KRAUSE: I had my feet dangling over the side and the Nagra recorder in my lap and the chopper lurched and the Nagra fell off my knees and fell onto the beach 40 feet.

SRISKANDARAJAH: Five stories.

KRAUSE: And it was still working.

[MUSIC: The Doors: Opening to The End from Apocalypse Now: Original Motion Picture Soundtrack (1979 Electra)]

KRAUSE: It’s the only machine that’s atomic bomb proof - that’s the machine you want to have.

SRISKANDARAJAH: When you want to record the apocalypse?

KRAUSE: When you want to record the apocalypse.

SRISKANDARAJAH: And Krause might be one of the only guys who would know.

[GUITAR: The Doors: Opening to The End from Apocalypse Now: Original Motion Picture Soundtrack (1979 Electra)]

KRAUSE: Which, by the way, we worked on that movie.

SRISKANDARAJAH: Apocalypse?

KRAUSE: …Now! Yeah, did all the helicopter sounds with a moog synthesizer and also about a third of the score.

[APOCALYPSE NOW MUSIC FADED INTO GUANTANAMERA INSTRUMENTAL: The Weavers: Guantanamera from Reunion at Carnegie Hall 1963 (Vanguard Records, 1963)]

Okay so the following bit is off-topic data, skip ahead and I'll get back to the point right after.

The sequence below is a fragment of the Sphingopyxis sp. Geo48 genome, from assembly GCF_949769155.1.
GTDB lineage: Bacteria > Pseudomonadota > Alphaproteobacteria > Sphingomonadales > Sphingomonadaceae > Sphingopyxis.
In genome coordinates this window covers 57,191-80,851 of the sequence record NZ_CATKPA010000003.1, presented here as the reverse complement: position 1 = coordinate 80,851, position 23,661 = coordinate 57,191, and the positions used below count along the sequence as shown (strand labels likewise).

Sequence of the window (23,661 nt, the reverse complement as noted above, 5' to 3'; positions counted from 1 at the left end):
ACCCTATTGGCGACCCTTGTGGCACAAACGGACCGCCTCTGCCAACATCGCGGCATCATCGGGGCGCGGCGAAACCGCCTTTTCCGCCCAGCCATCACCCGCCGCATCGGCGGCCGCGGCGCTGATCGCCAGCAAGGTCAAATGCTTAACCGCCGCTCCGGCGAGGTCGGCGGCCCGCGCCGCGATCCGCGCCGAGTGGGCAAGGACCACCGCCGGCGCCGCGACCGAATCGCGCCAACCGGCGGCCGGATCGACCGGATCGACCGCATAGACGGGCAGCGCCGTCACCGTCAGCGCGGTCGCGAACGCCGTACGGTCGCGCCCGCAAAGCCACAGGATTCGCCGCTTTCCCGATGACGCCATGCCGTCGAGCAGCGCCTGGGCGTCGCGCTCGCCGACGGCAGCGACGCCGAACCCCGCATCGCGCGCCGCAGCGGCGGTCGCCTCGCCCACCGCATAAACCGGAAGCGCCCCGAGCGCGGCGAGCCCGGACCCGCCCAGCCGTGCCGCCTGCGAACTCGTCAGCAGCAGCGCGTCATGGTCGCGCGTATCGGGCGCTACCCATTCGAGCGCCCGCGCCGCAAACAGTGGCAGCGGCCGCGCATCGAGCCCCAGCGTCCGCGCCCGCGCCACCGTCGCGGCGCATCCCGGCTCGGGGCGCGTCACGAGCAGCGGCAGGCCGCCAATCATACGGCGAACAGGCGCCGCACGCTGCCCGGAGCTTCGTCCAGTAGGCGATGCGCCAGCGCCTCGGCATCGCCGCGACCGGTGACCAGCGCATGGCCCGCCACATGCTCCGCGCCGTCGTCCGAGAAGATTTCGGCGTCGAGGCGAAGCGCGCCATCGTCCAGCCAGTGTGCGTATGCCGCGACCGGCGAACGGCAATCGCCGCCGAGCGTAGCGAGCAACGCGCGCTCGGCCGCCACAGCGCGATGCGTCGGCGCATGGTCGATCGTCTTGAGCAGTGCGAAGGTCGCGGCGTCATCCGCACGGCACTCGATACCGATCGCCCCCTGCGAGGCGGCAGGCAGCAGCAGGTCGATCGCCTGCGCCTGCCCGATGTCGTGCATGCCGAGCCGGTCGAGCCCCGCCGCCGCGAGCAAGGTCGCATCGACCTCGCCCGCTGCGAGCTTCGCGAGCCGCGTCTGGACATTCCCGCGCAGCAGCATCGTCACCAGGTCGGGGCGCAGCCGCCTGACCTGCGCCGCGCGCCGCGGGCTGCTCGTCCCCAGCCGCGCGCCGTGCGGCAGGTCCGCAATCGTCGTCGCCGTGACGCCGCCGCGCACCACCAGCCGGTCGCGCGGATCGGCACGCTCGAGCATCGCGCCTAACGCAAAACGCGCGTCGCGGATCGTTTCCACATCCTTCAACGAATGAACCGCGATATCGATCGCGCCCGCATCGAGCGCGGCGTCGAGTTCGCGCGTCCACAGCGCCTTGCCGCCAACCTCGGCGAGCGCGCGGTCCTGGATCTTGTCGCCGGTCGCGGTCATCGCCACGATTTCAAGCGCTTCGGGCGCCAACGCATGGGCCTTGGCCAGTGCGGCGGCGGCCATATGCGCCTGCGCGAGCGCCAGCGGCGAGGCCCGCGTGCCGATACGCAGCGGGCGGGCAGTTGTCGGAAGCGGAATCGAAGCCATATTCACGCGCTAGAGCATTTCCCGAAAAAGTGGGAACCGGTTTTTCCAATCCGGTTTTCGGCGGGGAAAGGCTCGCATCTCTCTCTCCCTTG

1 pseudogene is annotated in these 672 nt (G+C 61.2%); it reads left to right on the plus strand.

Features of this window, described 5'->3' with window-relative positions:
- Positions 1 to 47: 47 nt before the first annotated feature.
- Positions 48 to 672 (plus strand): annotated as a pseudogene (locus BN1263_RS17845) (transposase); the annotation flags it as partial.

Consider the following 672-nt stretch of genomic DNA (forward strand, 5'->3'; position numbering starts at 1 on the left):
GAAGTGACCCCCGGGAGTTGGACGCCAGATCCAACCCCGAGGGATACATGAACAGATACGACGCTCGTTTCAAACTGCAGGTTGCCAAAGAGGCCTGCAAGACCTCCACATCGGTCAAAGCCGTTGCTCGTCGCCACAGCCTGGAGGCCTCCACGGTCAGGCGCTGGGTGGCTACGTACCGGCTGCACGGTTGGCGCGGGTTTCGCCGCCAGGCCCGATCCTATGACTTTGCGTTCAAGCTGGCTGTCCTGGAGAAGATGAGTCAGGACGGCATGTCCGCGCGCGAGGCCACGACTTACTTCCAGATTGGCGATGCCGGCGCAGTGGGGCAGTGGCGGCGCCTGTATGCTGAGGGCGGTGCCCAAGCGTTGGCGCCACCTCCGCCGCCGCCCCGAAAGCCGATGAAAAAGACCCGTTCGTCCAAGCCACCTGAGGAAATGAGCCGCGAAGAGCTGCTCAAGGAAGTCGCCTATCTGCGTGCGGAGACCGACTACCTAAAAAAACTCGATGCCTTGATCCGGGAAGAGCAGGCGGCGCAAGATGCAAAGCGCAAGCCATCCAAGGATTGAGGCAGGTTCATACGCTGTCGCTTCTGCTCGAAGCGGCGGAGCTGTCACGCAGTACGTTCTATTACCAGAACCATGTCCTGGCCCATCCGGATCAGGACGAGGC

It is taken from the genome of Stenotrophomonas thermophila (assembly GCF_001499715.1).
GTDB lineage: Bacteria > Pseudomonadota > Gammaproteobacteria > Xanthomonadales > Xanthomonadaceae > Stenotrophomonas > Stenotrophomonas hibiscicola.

SRISKANDARAJAH: If you’re talking about recorded sound around the late 60s, there’s a decent chance Bernie Krause had something to do with it. He was a part of so many seminal moments in history, he’s basically the Forest Gump of sound. Here’s the short resume: as a young man he replaced Pete Seeger as a singer in the Weavers.


Bernie Krause on the left and Pete Seeger with a guitar in the middle. (Vanguard Records)

[GUANTANAMERA MUSIC: The Weavers: Guantanamera from Reunion at Carnegie Hall 1963 (Vanguard Records, 1963)]

KRAUSE: And together we introduced Guantanamera at Carnegie hall…

SRISKANDARAJAH: He left folk and got into electronic music, partnering with the late recording artist Paul Beaver.

[SYNTHESIZED MUSIC: Hot Butter: Popcorn from Best of Moog- Electronic Pop Hits from the 60s & 70s (Relativity, 1990)]

KRAUSE: And together, we introduced the synthesizer to pop music and film.

SRISKANDARAJAH: Soon all musicians wanted to tap into the incredible electric sound.